photo by Karina Corbett

photo by Karina Corbett

Many people tell me they feel adrift in their life, not tethered to any deep sense of purpose, not deeply a part of any community, not really close to many other people. Yet most say they would really like to feel more connected and rooted in a community. Humans are not generally hermits. Most people want to feel connected but many don’t know what to do to achieve that.

Here is a place to begin. Begin on the inside. Begin by learning grounding exercises and learning to understand our body sensations.

GROUNDING EXERCISE: Try this quick grounding meditation I adapted from Ray Castellino.* Sit quietly with your feet on the floor. Feel your feet legs and body resting on the chair and floor. Feel support from below. Pause between each step to marinate a moment. Then let your awareness go up through your spine and the top of your head. Feel support from above—whatever you believe is up there, angels, the Great Spirit, your higher purpose, feel support from above. Then to the left and to the right, the people in your life who love you and you love. Feel their support. Then to the front and to the back, in the front feel the people coming into your life that you care about and who care about you. In the back feel any good ancestors back down the generations who cared about their children and did something right for life to continue. We don’t have to know their names. Then inside your body, feel the support of your organs, your heart, liver, stomach, lungs, gut, brain and the blood rushing through your veins, all keeping the miracle of life going. Then outside all round, feel the support of everything your skin touches, the air, the breeze, the sunlight, the green trees and flowers and animals, the beauty of nature. Below, above, left, right, front, back, inside and outside all round. Then bring your awareness back to the room. Notice what you feel in you body. Maybe not much at first but keep paying attention.

Whenever you feel disconnected and not grounded, bring your awareness back to your body and feel your feet. Don’t be discouraged if it takes a while to get used to doing this. Keep at it and you’ll get better at it. When you feel more grounded, notice whatever else you feel in your body. You can share your experience with a friend or loved one.

SETTING OUR PURPOSE EXERCISE: Take some time early in the morning after you awaken but before you get busy. Sit quietly. You can light a candle if you like. Start by stating your gratitudes—your thanks for what you have been given, food, shelter, and some degree of health, all the things and people you are grateful for. Don’t worry if there are few; just name the ones you have. Next do an affirmation: affirm that you want to be of service, to live a good life and be of help to those around you and your community. Think of some things you can do to be of service, perhaps things you’re already doing. Affirm yourself for doing that. Be concrete about some things you can work on. If you have family or close friends make a time to tell them about your affirmation to be of service and your specific goals. Spend regular time with family and or friends sharing about what you are doing and then really deeply listening to them if they decide to share with you. Make sure you capture what they say and that they know you are really listening.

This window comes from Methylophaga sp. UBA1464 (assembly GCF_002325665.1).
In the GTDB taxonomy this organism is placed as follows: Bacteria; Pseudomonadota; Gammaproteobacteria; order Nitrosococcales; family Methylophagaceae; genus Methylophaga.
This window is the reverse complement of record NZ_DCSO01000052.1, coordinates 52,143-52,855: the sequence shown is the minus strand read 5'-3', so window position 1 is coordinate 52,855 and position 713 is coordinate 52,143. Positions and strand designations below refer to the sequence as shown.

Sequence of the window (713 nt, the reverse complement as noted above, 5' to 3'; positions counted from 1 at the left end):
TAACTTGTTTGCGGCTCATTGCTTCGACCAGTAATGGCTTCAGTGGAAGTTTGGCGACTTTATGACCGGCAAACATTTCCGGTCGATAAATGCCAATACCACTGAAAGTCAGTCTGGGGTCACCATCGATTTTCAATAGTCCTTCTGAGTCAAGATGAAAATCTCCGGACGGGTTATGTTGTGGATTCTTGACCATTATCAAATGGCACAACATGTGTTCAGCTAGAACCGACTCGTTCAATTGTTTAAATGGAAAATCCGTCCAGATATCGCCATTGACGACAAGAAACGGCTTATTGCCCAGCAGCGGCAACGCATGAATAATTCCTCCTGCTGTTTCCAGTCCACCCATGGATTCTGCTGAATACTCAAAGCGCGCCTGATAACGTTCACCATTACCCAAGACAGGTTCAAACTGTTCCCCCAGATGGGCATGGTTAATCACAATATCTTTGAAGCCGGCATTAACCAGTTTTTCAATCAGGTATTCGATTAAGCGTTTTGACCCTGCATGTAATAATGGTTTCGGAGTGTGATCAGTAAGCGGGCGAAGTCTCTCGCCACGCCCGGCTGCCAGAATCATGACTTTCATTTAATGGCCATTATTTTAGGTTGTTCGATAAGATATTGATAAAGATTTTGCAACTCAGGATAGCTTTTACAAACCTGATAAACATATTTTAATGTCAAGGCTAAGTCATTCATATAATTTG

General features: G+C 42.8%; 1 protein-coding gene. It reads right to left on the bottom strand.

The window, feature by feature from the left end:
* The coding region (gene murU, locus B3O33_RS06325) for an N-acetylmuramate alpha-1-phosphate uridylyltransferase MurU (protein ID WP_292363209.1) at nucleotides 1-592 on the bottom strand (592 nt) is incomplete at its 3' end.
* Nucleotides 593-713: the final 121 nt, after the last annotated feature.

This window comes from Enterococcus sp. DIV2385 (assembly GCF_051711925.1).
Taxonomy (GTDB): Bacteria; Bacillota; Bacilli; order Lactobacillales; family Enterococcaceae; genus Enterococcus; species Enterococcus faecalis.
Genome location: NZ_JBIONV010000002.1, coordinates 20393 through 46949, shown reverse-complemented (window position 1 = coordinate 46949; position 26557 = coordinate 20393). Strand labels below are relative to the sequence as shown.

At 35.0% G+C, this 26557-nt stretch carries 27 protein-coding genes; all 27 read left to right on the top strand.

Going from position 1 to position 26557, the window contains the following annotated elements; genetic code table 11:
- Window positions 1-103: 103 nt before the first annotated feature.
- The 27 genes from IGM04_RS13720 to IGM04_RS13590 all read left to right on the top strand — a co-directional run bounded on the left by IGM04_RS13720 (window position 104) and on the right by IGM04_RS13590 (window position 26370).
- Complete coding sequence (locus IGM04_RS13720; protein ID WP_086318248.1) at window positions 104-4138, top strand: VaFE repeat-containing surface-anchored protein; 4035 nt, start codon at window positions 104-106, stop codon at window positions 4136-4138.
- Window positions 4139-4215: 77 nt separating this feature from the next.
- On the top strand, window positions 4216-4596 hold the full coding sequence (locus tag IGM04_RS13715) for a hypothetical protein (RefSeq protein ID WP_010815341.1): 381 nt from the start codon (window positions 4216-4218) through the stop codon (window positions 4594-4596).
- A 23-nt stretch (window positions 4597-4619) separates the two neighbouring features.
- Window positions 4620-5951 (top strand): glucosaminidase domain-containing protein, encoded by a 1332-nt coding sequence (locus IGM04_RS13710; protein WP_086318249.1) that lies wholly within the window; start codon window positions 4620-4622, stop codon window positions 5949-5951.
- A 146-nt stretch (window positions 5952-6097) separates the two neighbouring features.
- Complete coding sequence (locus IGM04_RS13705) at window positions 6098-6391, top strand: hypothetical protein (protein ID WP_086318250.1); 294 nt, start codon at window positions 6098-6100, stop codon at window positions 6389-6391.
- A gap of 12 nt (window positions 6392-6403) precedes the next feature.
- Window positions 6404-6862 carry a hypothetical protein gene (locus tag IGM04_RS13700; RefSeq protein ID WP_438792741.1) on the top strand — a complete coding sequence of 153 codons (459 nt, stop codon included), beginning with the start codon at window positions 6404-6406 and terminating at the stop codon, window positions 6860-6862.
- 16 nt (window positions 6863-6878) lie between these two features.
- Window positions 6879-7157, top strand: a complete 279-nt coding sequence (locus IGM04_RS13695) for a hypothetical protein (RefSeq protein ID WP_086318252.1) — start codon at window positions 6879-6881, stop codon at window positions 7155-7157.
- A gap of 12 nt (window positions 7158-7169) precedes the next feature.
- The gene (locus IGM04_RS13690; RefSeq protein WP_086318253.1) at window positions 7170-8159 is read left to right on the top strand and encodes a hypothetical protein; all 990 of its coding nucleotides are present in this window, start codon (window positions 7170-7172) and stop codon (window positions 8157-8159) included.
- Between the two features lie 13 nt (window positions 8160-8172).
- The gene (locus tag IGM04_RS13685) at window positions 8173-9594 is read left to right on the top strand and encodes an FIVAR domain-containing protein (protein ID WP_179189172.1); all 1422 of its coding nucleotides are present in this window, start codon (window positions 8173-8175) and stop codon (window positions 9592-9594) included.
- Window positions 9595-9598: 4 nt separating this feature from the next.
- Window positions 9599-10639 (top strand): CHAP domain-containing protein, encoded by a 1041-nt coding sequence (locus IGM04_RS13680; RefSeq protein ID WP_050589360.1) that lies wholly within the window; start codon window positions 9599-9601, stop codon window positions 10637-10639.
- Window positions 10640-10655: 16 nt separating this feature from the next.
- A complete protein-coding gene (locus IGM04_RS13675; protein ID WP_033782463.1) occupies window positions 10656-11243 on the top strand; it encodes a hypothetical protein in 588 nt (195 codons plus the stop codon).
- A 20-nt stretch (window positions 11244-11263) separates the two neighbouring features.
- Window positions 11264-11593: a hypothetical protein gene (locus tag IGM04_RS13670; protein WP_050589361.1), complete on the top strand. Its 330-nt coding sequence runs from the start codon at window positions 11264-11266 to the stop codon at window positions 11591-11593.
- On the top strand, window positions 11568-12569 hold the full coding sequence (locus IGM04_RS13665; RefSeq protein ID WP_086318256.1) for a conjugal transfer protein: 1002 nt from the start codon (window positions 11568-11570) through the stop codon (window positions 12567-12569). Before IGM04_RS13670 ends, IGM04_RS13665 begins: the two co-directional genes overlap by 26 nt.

Sometimes it’s hard to feel grounded and a sense of purpose when big feelings come up or grief and sadness weigh down on us. Feelings are like big waves. In another post I’ll talk about some ways to work with the big waves of feelings.

* Dr. Ray Castellino, D.C., R.P.P., R.P.E., RCST® is the director of Castellino Prenatal and Birth Trainings; Co-founder and Clinic Director of BEBA (Building and Enhancing Bonding and Attachment) a non-profit research clinic for babies, children and families. He is an internationally known trainer, clinical researcher and author in the field of prenatal and birth therapy for families with infants and children, and for adults.

© Jerry Allen 2016

About the author – Jerry Allen

Jerry Allen, DivinerI hold a masters in public health education from UC Berkeley and a masters in counseling psychology from California Institute of Integral Studies. I’ve been a licensed Marriage & Family Therapist since 1991, and am certified in Somatic Experiencing. I began my medicine man training in my first vision quest in 1973. I was initiated as a medicine man under the training and supervision of Theresa Dintino. I studied Aikido for 30 years and received 3 black belts. I live and practice in Oregon and Sebastopol, and enjoy playing music, tending our apple orchard, and spending time with my two wonderful children.